LUSU demanding University sports club members to pay gym memberships is unfair

Playing table tennis twice a week requires a £129 annual fee, apparently

This academic year, Lancaster’s Students’ Union has enforced the rule that all University-representing club members must pay a gym membership fee of at least £99 to participate.

All membership fees will contribute financially into further reinvestment for sports, rather than other activities involved in the students’ union. This subsequently gives LUSU greater leeway in funding more coaching and sporting equipment for the clubs representing the university in future.

Club members now must have a gym membership just to pass through the entrance.

Club members now must have a gym membership just to pass through the entrance

Aside from this, it seems as though the union’s hands are somewhat forced due to a greater amount of BUCS teams competing for the University, which has given rise to increased funding required for transport costs.

Overall, 67% of BUCS team members already have a gym membership; a figure which means the move isn’t going to be drastically problematic to those players looking ahead.

The decision, however, is not purely for BUCS participants, but for all University-representing players using the sports centre facilities. This – in some cases – has forced a number of uni sport enthusiasts to be discouraged from playing for their club this year.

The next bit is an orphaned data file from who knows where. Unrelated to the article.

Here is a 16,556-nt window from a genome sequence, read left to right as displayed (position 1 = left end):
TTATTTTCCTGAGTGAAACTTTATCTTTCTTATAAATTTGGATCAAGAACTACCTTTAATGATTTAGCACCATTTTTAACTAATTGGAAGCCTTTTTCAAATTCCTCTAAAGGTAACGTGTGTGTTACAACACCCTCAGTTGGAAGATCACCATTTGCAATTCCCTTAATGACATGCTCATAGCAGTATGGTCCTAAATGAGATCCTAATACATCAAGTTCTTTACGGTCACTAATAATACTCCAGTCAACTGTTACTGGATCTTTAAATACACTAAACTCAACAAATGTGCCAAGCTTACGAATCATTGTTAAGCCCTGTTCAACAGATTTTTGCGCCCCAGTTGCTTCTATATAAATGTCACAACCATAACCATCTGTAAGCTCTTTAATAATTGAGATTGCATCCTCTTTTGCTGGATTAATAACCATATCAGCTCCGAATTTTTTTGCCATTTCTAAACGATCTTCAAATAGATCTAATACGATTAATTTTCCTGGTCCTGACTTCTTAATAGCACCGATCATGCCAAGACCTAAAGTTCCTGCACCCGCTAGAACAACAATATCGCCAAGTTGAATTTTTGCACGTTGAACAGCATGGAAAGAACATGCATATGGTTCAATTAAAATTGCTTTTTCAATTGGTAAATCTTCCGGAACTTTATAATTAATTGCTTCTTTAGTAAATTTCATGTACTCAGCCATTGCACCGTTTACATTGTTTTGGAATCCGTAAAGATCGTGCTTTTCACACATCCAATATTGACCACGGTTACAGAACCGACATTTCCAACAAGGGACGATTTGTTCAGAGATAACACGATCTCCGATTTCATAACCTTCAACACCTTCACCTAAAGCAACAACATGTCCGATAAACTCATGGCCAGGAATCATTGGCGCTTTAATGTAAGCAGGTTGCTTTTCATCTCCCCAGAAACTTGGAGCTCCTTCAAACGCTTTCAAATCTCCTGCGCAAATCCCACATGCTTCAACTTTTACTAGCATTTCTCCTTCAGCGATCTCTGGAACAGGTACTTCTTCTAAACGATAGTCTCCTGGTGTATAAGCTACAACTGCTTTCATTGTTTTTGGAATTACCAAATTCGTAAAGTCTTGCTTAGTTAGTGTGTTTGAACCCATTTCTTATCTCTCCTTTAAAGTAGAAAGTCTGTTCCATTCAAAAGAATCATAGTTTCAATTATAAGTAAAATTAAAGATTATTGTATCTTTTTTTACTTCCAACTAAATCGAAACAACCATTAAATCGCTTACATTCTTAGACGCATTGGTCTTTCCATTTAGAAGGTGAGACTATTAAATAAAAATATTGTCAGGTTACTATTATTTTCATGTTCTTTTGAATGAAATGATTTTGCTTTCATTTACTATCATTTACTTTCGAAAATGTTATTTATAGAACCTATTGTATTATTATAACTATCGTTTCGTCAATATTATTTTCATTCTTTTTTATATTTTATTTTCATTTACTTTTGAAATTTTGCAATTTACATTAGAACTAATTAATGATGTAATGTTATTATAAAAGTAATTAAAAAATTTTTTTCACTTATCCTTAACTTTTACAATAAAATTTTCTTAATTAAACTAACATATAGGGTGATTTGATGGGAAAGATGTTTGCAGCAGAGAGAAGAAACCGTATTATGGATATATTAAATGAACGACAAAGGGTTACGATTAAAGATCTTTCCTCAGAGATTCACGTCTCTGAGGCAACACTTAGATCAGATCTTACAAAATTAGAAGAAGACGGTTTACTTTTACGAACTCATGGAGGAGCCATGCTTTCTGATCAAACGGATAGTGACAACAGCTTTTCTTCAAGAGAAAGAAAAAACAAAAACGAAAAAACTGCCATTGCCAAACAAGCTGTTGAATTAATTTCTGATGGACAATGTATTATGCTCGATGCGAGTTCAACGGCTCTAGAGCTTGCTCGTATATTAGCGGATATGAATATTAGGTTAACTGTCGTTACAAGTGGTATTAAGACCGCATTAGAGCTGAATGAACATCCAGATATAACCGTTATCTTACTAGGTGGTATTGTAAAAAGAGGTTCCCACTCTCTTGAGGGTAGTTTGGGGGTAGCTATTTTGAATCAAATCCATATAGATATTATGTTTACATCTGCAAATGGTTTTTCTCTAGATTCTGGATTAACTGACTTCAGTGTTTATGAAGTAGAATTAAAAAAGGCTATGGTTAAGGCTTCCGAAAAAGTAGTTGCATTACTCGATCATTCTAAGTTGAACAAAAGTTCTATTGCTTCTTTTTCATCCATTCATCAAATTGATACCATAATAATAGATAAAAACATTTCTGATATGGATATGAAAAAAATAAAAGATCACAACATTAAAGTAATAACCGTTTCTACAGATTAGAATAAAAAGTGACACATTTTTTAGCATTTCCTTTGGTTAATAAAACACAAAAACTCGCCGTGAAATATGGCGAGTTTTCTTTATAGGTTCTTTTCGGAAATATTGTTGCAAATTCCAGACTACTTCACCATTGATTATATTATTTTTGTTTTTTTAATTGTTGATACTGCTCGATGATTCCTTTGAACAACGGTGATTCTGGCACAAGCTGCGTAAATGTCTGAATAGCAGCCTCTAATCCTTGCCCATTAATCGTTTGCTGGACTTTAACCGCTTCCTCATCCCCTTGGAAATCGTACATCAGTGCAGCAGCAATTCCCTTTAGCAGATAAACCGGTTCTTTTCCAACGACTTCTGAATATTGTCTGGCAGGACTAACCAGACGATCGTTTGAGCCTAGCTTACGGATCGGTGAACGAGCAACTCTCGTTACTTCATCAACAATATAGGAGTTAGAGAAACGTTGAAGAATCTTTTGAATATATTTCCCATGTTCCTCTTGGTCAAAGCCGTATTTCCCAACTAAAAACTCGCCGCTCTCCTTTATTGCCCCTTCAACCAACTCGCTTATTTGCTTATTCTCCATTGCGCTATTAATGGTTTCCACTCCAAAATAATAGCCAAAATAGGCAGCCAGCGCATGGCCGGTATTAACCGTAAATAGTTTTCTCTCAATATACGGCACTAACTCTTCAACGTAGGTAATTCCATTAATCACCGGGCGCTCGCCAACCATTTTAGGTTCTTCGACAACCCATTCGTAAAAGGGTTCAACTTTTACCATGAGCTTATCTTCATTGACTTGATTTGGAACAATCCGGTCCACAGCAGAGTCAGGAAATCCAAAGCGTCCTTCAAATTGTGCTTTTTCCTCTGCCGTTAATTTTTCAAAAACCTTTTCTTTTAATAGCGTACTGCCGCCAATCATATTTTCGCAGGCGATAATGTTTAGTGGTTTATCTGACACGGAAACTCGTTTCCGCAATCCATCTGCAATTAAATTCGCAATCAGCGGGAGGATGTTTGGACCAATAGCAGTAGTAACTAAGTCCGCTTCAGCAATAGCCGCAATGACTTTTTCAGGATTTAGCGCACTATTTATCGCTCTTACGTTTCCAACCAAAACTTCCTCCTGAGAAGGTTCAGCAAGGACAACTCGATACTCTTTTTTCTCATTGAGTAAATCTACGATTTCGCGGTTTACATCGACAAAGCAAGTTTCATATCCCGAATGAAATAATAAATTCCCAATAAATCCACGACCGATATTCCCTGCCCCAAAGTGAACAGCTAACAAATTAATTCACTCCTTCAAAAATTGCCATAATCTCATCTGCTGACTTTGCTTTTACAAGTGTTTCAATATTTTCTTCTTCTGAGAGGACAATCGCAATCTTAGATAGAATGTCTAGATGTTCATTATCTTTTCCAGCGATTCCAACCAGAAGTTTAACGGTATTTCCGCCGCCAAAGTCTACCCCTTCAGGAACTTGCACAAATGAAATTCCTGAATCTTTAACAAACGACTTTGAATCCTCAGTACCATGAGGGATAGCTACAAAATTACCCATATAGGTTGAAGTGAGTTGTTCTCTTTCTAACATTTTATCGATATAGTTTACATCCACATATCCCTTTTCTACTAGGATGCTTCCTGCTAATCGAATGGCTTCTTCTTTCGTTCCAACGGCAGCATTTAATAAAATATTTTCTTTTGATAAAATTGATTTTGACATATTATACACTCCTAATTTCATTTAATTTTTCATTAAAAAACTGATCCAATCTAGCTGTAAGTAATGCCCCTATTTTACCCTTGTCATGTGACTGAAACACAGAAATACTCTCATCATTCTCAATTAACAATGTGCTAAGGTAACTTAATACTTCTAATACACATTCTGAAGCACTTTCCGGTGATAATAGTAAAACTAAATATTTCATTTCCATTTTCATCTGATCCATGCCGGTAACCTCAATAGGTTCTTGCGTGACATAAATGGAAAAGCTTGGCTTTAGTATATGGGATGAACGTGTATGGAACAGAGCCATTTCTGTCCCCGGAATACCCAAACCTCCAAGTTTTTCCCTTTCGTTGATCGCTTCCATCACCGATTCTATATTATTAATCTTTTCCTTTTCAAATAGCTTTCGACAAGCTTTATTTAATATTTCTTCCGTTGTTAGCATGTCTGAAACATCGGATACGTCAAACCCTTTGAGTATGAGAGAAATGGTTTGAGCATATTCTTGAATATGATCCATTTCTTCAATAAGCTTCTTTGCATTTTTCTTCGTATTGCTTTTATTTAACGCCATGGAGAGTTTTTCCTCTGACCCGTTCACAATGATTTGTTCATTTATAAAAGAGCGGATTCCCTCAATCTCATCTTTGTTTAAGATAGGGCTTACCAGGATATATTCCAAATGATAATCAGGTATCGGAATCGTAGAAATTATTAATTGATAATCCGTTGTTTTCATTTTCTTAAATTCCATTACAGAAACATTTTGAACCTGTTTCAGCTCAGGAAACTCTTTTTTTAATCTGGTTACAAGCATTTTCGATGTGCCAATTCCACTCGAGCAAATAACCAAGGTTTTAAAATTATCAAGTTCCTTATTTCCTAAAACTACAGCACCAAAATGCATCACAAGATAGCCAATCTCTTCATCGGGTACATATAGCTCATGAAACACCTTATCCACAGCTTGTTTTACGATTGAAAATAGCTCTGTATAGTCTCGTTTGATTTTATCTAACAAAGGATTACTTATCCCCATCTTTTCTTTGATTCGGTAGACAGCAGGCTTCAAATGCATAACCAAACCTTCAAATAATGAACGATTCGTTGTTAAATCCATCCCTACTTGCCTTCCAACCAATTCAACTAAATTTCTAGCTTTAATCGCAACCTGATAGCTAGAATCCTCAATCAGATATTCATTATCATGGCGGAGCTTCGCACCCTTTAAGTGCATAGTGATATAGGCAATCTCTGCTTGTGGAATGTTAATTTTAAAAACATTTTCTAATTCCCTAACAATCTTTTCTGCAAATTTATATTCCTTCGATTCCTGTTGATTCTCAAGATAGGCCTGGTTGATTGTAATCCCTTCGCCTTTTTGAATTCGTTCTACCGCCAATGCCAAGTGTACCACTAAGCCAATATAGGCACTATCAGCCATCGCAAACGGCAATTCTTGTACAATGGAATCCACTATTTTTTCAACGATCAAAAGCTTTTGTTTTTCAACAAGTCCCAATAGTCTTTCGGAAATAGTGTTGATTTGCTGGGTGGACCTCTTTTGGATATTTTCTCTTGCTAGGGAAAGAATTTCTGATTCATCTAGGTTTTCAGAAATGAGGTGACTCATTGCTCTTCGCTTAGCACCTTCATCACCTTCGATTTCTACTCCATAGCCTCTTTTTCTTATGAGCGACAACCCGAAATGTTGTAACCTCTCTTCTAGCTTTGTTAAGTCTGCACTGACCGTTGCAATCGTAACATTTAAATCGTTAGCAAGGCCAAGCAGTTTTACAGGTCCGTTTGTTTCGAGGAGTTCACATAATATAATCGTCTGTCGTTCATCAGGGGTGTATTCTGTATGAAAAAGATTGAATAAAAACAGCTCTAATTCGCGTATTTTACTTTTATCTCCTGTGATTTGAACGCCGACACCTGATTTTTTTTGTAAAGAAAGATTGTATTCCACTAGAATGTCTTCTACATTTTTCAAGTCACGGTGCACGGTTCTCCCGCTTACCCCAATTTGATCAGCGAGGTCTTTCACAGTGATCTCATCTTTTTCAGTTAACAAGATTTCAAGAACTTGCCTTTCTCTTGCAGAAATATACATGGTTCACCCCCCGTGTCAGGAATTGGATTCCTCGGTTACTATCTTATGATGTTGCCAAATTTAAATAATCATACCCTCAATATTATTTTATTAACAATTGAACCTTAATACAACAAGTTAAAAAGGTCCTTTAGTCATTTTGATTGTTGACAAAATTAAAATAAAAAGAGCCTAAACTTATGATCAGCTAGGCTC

The move applies to all clubs that rely on the Sports Centre facilities.

The move applies to all clubs that rely on the Sports Centre facilities.

The University’s Table Tennis Club, for instance, are split: some play in a BUCS ‘A’ and ‘B team’, but others play as part of the ‘Championship’ in one of three local league teams.

For the majority that don’t play at BUCS level, they now must pay at least the £99 gym membership on top of the £30 required to play for the club, even if they intend to use the Sport Centre’s facilities only twice a week maximum to train.

LUSU VP Activities Natalie Sutcliffe said in a statement about the change that “decisions made were supported by several methods of consultation, the latest of which was an open public meeting to all students.”

It concludes that “this isn’t about sport costing less – it’s about creating a sustainable model for sport and allocating our resources in a way that is as fair as possible.”

Consequently though, the £129 price tag on representing Lancaster University has put many off, as local league player Luke Thomas illustrates: “LUSU apparently doesn’t seem to understand that as students, not everyone is flush with cash. The fact that around 50% of Championship players have now dropped out speaks for itself”.

LUSU have tried to work around the evident cost difficulties by offering certain members of clubs to only pay extra club affiliation costs and transport fees and say that the Sport Access Fund was designed to help students who face a financial barrier to participating.

LUTTC have had their numbers drastically cut.

LUTTC have had their numbers drastically cut.

There is, however, a very straightforward solution to this, which Green Party local councillor Sam Armstrong puts simply:

“I would hope in the future membership fees can be reversed and the university can consider increasing investment into sports. This would allow players representing the university not to have to make the decision to make an investment in playing sports for the university.

Instead it would be preferred if the university can use their annual budget and stretch funds provided to LUSU in order to subsidise players in the BUCS leagues”.